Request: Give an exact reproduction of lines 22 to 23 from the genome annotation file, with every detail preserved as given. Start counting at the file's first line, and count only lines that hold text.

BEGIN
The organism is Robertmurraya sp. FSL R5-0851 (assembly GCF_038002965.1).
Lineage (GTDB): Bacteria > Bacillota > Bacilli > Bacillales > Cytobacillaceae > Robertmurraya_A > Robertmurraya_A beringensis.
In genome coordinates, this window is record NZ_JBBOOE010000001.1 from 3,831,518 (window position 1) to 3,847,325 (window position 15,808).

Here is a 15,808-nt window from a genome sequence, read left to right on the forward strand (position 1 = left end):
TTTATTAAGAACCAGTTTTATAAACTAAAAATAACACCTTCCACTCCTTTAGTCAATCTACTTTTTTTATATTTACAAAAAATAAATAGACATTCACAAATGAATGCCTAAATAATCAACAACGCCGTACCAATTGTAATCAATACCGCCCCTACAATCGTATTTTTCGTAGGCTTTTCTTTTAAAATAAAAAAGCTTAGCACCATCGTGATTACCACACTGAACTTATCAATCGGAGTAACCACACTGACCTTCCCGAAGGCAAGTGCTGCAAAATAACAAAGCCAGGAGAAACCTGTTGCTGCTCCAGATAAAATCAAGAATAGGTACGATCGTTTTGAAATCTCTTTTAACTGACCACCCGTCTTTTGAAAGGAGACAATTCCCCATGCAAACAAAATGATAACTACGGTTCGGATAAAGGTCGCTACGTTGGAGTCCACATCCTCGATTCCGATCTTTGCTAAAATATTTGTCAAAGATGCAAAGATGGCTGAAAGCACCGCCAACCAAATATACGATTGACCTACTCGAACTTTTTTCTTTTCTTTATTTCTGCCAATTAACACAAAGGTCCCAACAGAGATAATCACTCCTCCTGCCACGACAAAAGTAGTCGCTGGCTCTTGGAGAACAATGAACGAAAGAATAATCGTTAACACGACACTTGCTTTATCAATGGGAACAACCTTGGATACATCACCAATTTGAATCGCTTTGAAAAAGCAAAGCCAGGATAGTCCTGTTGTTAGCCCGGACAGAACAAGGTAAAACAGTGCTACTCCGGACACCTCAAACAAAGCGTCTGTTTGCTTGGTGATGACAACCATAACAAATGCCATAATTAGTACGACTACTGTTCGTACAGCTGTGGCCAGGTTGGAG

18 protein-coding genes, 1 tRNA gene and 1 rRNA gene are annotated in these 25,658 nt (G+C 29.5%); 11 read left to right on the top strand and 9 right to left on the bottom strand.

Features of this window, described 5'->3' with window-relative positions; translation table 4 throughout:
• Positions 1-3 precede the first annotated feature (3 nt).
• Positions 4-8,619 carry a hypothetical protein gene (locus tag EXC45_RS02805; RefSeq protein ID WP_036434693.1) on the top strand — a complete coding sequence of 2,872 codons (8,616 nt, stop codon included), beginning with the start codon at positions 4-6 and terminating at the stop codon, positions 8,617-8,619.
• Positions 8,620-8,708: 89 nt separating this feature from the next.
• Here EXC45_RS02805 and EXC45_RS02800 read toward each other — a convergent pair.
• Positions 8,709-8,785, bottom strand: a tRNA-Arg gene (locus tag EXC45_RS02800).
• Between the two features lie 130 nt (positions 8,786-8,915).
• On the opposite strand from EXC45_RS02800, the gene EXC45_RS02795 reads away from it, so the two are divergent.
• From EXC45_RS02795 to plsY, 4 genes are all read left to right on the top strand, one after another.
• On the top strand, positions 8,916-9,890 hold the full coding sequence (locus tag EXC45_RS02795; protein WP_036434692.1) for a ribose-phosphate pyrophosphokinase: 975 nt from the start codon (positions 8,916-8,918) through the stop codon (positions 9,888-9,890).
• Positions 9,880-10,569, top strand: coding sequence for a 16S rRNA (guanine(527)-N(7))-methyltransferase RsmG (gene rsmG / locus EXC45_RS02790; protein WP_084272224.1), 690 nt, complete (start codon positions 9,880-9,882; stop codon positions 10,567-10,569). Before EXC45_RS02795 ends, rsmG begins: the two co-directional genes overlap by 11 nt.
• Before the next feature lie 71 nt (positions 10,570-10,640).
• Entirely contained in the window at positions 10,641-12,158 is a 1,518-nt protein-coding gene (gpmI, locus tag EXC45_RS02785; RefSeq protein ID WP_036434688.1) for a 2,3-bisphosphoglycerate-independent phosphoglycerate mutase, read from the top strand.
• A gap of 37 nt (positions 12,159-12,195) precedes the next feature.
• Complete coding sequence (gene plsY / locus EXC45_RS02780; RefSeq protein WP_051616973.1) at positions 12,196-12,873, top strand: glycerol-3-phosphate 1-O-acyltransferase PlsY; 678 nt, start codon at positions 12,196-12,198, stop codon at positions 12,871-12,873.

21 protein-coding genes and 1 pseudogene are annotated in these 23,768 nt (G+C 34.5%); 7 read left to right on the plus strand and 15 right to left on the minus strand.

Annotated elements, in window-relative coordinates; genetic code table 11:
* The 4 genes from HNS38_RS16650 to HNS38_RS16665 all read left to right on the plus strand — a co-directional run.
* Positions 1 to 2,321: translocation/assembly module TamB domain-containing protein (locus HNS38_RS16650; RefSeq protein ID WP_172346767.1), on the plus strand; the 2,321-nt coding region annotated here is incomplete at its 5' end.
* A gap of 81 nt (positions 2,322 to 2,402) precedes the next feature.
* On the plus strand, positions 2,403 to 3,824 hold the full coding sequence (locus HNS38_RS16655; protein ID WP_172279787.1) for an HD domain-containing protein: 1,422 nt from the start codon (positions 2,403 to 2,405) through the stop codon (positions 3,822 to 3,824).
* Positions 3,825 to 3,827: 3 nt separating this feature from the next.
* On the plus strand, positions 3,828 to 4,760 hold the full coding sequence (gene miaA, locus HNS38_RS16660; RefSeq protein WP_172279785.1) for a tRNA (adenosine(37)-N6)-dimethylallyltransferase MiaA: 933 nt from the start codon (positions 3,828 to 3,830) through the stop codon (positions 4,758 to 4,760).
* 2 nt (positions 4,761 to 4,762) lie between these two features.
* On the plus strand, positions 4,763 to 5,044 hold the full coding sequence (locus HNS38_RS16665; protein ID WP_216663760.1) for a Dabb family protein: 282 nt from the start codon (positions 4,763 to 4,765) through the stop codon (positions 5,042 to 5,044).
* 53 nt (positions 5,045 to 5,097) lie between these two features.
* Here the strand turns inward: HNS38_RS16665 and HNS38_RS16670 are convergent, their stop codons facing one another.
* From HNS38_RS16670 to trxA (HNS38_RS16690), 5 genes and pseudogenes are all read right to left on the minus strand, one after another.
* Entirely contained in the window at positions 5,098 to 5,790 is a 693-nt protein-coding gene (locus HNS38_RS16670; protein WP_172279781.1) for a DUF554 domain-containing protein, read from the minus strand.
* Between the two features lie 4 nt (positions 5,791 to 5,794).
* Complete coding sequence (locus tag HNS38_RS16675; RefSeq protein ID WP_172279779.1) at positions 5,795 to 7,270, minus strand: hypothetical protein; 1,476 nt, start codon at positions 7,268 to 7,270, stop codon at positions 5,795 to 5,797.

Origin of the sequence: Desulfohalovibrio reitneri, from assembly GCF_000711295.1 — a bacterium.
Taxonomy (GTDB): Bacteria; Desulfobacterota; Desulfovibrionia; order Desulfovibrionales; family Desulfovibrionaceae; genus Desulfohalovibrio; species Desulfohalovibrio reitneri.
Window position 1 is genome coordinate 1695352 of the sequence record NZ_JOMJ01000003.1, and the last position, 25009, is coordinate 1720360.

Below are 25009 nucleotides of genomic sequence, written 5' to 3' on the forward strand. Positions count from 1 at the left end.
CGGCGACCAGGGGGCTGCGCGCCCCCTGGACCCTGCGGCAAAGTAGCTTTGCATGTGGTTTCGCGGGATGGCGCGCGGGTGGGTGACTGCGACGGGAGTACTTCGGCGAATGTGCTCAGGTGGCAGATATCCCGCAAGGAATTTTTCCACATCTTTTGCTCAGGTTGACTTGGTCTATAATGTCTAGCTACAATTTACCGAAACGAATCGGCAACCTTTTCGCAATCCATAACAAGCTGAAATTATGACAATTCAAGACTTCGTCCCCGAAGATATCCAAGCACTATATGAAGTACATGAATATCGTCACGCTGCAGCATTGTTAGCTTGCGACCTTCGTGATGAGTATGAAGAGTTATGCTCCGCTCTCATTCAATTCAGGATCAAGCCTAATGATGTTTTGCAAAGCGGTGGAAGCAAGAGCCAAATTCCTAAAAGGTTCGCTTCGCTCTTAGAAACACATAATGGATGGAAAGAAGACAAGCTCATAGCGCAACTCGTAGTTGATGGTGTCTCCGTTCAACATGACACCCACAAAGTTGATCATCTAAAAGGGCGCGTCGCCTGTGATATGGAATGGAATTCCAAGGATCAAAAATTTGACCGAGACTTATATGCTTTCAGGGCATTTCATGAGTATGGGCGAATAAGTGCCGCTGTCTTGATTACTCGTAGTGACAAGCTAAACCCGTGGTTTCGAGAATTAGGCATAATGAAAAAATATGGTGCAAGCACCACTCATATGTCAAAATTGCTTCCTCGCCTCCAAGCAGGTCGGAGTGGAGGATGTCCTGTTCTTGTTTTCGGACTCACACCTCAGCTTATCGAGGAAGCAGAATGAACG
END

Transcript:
21 protein-coding genes and 1 pseudogene are annotated in these 23,768 nt (G+C 34.5%); 7 read left to right on the plus strand and 15 right to left on the minus strand.

Annotated elements, in window-relative coordinates; genetic code table 11: